Bible Review 3:4, Winter 1987


By Hershel Shanks

Bible Review

The Bible Does Not Tell Us to Love Our Parents, But We Should Love Our Neighbors

“Thou shalt love thy neighbor as thyself,” we are told in Leviticus 19:18. Why doesn’t the Bible draw a wider circle, why only one’s neighbor, why not all humankind? Eric Hoffer, American longshoreman and philosopher, explained: Because it is easier to love humanity as a whole than to love one’s neighbor. If you can love your neighbor, you will love all humankind.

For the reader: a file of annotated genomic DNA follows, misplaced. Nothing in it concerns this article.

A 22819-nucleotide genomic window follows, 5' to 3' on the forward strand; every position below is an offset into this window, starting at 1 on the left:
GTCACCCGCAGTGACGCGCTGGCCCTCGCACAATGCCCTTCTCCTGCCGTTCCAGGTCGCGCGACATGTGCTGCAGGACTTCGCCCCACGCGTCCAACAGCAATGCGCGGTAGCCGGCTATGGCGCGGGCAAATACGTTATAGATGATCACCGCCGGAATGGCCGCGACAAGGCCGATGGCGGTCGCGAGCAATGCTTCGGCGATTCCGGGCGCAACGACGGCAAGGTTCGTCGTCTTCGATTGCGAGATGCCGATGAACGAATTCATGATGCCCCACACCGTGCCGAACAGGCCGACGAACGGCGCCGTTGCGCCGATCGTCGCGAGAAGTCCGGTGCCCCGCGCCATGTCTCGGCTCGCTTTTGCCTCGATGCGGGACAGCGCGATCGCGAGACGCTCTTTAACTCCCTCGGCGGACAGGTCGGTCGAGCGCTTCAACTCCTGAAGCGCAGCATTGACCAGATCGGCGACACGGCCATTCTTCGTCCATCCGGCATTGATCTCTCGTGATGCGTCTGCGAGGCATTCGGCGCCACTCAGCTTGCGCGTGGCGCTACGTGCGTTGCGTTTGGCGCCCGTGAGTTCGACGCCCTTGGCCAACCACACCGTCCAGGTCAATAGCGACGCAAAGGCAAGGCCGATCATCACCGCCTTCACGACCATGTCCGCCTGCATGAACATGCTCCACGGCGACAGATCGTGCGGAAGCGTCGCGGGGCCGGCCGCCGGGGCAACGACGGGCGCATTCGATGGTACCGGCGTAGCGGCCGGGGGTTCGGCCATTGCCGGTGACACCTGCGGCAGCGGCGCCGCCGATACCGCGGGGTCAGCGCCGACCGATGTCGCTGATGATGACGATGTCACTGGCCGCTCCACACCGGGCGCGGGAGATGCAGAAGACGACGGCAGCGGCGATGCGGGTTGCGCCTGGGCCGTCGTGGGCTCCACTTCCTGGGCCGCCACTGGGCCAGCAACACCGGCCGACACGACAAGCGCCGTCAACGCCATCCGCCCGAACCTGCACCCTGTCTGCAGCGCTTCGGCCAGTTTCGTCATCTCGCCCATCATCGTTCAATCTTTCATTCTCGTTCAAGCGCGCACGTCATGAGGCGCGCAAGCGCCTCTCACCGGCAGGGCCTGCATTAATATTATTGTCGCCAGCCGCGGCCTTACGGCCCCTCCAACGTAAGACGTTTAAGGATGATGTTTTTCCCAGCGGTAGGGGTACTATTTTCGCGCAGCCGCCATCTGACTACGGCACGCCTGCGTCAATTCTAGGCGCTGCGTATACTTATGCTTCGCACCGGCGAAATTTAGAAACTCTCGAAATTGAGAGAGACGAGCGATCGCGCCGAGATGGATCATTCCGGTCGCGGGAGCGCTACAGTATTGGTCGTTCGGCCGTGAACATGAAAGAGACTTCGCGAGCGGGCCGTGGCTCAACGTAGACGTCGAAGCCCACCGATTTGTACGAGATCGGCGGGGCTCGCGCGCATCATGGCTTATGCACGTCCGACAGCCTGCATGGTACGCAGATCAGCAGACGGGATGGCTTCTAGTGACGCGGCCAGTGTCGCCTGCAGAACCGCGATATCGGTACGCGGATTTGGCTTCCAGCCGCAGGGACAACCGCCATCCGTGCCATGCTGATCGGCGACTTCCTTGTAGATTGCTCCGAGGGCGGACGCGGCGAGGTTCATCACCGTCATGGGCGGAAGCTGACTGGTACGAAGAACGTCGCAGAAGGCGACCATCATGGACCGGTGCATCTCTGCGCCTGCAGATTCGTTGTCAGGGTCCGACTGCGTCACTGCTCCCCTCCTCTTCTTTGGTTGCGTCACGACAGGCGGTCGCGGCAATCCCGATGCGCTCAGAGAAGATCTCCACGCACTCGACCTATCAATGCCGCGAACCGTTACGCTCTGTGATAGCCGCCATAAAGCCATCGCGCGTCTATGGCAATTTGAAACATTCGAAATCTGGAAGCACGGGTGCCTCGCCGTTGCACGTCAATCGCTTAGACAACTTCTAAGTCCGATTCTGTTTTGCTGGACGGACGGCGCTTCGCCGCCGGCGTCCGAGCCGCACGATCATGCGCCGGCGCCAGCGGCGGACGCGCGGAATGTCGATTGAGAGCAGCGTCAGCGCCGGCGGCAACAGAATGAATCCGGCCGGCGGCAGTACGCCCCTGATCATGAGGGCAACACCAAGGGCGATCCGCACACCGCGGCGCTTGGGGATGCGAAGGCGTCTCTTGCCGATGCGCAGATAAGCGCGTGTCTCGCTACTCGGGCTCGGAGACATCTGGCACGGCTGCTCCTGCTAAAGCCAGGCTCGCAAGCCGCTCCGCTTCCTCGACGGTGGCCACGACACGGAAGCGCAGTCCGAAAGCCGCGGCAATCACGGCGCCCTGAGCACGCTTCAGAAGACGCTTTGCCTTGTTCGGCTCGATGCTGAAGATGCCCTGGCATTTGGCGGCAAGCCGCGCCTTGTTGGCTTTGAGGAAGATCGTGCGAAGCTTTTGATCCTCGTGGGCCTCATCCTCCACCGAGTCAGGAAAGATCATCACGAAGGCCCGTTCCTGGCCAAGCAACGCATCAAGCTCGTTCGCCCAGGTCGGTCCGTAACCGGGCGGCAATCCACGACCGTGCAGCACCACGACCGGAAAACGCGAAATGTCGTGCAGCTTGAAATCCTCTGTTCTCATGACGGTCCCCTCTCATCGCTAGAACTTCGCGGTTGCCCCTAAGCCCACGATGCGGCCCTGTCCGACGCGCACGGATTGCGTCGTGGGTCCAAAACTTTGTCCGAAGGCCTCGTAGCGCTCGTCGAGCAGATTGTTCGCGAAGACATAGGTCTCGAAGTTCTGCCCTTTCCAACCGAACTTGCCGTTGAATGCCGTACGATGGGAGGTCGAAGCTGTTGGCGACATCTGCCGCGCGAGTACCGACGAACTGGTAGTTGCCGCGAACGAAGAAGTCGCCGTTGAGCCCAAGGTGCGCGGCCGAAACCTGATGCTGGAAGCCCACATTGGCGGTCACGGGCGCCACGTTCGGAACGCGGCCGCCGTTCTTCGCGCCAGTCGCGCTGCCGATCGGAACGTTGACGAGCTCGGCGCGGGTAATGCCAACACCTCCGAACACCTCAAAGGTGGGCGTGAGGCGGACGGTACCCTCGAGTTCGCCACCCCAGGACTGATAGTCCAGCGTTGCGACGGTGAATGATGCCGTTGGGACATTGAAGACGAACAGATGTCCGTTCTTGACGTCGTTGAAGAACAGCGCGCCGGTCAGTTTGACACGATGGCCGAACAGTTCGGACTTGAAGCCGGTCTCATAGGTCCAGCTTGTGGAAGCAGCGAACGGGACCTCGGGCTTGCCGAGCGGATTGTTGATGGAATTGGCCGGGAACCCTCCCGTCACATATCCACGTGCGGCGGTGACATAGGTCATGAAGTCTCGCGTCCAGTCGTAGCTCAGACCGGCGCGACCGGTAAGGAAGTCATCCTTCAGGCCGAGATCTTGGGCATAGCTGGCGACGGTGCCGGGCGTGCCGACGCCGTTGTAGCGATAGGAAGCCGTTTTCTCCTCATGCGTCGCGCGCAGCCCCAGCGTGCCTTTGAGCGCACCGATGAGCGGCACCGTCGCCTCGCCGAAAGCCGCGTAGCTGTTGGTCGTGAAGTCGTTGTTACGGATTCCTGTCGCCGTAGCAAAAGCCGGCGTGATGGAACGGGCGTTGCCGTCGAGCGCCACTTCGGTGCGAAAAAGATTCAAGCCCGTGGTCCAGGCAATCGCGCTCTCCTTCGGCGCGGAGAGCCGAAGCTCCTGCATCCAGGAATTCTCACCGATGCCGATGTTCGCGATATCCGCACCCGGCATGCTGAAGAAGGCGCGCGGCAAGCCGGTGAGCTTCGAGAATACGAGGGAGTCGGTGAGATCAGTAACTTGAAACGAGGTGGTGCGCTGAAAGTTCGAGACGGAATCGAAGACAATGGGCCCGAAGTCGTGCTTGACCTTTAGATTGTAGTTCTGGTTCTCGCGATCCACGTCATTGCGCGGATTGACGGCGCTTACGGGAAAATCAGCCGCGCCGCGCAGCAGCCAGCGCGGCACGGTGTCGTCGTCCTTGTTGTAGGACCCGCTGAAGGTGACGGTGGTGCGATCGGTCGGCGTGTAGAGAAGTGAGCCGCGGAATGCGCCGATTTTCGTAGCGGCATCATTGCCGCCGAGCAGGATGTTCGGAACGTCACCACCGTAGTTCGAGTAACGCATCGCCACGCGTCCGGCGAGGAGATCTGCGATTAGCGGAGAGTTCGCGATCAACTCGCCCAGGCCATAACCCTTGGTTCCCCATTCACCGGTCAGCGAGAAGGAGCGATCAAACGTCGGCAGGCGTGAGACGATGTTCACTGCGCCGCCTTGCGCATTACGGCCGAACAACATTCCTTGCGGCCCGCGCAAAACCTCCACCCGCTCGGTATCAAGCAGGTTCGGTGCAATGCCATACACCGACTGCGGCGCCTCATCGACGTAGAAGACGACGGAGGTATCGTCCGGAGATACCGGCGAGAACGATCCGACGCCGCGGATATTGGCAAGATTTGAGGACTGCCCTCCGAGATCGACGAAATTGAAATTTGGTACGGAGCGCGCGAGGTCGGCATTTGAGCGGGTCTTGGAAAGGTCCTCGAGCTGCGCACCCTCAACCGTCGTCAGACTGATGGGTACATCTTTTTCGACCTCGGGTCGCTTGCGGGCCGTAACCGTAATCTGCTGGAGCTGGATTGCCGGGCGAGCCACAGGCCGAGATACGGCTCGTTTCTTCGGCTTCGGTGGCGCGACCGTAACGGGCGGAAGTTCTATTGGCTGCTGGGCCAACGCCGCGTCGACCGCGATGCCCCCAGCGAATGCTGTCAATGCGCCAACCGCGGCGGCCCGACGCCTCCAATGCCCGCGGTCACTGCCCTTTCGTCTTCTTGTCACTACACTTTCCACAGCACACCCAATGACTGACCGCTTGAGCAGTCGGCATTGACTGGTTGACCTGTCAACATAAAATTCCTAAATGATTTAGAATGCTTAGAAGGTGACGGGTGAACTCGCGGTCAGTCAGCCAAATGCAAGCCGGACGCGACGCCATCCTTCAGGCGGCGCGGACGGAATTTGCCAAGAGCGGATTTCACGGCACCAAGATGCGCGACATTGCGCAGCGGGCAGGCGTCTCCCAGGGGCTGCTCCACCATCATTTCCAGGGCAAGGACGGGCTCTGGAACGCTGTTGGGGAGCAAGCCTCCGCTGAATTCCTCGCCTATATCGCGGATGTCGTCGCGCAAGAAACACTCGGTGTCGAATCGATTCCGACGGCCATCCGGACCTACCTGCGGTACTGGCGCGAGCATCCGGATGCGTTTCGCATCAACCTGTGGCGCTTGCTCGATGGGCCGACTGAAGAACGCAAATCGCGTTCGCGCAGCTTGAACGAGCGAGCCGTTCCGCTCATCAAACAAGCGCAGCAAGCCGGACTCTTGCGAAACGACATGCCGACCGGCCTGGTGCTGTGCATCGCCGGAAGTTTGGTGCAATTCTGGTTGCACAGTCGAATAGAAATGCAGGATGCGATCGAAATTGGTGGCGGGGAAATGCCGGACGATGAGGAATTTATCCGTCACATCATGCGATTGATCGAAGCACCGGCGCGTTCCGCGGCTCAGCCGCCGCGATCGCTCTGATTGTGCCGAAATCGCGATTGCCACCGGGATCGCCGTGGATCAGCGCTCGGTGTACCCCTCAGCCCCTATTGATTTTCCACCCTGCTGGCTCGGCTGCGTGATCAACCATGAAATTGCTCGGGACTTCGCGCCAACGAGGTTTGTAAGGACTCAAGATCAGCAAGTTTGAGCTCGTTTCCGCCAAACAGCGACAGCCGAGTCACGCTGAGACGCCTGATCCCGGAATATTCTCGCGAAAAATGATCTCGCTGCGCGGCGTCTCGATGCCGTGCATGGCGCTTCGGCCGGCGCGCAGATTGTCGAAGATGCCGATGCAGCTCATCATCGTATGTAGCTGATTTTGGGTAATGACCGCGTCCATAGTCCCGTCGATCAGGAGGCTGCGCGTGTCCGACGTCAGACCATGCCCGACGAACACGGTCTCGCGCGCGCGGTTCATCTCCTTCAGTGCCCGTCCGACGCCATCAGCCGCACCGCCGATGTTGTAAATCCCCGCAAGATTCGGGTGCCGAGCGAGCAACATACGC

The Bible commands us to love our neighbor (Leviticus 19:18), to love the stranger (Leviticus 19:34) and to love God (Deuteronomy 6:5). But not our parents. We are told only to honor (or revere) our parents, but not to love them (Exodus 20:12; Deuteronomy 5:16). Why not love? Perhaps because in so intimate a relationship love cannot be commanded; love is too volatile an emotion in this setting to be commanded. All that can be commanded here is to honor and respect. These are possible even without constant love.

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